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AQI in the MOV

Why can the numbers be so good if we live in such a polluted valley?

OK, this one comes from a co-worker who swears this came from a  viewer last week.

Every summer we watch as the AQI (Air Quality Index) climbs out of the "good" lower 50 levels, into the "Moderate" second 50 levels.

Occasionally, we note when it exceeds 100 into the area of concern.

But I'm told one area lady asked "Why are the numbers so low if our valley is so air-polluted?"

It's a good question, but let's look at a few of the underlying assumptions.

The AQI is a value reported by the state of West Virginia, every business day at 7:30 a.m. in locations from around the state's populated areas.

It is a single value they assign, based upon readings that in our area, come from Neal School. It's an automated reading, so it is there every day they choose to do a "sweep" of the data and share it.

 

The AQI is reported on their website by the West Virginia DEP - Division of Air Quality. The table  lists the AQI for West Virginia cities where daily monitoring data is recorded. The current AQI rating, the critical pollutant, and the current peak concentration  for the pollutant as based on the National Ambient Air Quality Standards (NAAQS) are listed.

The reported AQI is the calculated value for the past 24 hours in that area and, dependent upon each monitoring site, measures concentrations of five criteria pollutants: carbon monoxide, ozone, sulfur dioxide, PM2.5 and PM10.

Interpreting the AQI

USEPA uses the AQI for five major pollutants regulated by the Clean Air Act – ground-level ozone, particulate matter, carbon monoxide, sulfur dioxide and nitrogen dioxide. For each of these pollutants, USEPA has established a scale based on the NAAQS to protect against harmful health effects.

Now, you can go read up on the AQI by doing a google search and see what all goes into this number, but basically, it measures how much particulate matter or "stale air" is present each morning at 7:30.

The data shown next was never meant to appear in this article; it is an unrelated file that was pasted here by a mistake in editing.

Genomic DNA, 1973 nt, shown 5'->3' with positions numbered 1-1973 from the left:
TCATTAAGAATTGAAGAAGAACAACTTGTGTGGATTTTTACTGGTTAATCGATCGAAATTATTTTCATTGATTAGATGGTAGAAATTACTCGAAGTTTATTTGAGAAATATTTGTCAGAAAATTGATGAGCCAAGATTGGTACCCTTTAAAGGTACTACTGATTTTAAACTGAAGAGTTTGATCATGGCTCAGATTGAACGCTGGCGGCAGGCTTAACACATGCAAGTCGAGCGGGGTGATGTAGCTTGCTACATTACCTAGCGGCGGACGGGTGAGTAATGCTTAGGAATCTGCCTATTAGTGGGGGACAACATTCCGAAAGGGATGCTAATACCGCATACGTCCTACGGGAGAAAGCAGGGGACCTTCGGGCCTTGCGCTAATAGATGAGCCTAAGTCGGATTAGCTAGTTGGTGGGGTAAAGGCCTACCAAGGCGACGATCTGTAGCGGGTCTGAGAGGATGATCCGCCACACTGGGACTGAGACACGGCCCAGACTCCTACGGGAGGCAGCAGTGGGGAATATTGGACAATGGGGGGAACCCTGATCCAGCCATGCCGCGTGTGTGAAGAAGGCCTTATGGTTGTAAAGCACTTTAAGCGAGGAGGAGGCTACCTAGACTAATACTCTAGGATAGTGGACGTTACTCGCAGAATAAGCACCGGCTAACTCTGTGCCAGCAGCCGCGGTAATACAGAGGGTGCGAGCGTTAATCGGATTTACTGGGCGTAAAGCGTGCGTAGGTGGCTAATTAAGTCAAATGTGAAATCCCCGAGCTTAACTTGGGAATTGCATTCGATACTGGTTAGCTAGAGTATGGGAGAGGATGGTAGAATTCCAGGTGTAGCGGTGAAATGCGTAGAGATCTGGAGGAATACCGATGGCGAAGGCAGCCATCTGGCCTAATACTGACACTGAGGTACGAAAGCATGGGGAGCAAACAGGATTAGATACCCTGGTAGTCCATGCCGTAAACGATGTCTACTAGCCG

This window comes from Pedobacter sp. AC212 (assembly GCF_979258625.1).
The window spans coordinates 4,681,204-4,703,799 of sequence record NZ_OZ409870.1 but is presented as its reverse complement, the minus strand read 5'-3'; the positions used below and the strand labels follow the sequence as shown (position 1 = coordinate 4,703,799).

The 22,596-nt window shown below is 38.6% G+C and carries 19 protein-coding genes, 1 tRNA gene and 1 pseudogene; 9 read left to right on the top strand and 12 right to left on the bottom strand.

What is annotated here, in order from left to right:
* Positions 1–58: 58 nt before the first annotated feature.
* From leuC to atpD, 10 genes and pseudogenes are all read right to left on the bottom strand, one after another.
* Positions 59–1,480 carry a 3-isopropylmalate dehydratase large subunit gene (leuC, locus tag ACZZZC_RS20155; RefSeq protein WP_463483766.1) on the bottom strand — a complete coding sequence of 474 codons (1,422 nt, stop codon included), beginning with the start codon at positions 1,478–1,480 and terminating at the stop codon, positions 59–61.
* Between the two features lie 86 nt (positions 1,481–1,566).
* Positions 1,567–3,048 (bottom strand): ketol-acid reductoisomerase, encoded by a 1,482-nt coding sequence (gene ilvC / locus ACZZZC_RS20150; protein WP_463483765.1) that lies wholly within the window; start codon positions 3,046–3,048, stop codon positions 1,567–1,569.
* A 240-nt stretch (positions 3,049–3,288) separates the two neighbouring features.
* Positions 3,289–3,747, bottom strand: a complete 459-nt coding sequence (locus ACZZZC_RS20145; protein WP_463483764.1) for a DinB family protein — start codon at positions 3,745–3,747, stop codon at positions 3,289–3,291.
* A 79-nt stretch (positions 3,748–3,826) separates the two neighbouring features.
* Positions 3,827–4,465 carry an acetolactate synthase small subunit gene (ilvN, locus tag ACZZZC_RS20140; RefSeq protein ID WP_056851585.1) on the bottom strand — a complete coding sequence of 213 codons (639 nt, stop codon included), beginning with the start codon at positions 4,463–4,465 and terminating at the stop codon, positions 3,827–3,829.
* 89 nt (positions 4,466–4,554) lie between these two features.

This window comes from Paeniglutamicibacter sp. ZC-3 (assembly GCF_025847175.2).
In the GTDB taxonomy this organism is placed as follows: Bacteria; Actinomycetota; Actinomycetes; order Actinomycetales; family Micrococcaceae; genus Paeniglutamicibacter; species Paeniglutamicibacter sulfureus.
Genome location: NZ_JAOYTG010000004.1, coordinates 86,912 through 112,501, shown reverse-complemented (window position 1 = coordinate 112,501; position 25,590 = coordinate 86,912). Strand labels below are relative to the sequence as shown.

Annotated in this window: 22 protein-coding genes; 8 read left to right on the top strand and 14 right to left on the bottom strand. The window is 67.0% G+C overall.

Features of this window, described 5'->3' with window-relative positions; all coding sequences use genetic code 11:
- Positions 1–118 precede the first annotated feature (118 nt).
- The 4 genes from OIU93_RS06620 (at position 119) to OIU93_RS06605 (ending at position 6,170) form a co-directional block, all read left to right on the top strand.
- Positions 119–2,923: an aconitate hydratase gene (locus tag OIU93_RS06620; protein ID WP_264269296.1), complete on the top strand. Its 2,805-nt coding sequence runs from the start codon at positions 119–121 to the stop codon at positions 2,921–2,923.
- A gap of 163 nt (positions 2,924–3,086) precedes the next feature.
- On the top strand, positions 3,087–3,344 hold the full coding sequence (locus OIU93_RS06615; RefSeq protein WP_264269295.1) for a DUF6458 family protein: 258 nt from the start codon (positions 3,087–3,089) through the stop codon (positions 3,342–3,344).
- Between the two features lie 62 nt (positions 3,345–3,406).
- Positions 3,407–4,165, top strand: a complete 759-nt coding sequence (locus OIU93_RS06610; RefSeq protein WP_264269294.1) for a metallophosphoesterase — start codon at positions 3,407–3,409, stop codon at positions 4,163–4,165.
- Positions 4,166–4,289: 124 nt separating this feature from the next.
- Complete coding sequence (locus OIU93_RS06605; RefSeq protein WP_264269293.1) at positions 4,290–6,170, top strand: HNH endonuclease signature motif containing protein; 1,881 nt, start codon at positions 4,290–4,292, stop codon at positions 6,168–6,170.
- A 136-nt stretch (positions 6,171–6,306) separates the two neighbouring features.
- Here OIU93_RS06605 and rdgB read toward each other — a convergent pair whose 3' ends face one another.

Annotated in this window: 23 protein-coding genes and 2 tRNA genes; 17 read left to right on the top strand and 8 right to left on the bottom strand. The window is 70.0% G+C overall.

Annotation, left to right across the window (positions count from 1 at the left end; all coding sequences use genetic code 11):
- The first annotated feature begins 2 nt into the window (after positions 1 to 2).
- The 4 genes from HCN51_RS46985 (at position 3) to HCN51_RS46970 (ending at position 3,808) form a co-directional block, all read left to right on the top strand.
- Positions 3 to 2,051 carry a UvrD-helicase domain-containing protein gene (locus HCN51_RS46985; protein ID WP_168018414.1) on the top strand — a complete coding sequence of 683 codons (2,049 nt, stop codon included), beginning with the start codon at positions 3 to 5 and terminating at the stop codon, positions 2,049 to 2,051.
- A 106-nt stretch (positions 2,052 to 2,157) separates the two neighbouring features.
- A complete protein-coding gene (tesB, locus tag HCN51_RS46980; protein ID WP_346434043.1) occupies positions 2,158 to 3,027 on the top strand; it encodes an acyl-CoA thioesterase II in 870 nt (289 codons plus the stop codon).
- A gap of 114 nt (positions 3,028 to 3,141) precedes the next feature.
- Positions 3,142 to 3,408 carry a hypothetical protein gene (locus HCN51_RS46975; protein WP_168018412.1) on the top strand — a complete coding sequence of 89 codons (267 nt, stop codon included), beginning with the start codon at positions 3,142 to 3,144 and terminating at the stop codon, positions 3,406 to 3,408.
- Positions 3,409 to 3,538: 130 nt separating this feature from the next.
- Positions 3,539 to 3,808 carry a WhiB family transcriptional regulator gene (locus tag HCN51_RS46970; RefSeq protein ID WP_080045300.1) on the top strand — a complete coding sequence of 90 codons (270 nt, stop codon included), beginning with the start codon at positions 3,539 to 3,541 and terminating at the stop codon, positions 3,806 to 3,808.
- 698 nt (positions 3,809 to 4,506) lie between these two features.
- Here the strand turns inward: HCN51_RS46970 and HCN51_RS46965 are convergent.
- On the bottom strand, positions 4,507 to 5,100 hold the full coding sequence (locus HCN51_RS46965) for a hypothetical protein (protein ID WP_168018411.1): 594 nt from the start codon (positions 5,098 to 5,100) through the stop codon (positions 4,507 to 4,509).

This is just one indicator that helps patients with breathing difficulties determine whether to: venture out today;  consult their medical professional;   take a dose of their medicine; or whether to worry at all.
 

Most of us, without serious COPD or other breathing difficulties, take this value for granted, cause we're going to get out and go to work no matter what that value reads.  But some people depend upon it.

The other part of this question assumes that the air IS polluted in the MOV, and polluted to such an extent that the AQI should be pegged at the high end of the scale almost daily.

Note: It is rare for the AQI to stray up above 100 in our area without some concern being expressed in other quarters.  Certainly, values near 150 would be headline story material, but we almost NEVER see that.

So, we are left with the question, IS the MOV air polluted?

It depends on who you ask.  And, there are  studies underway right now, to try to answer that and determine to what level we are at.

Please don't think that the two levels are the same...they are not, but they  do interact.

We'll have more on this later.  (If you have breathing difficulties, ask your doctor about this immediately.)

 

 

 

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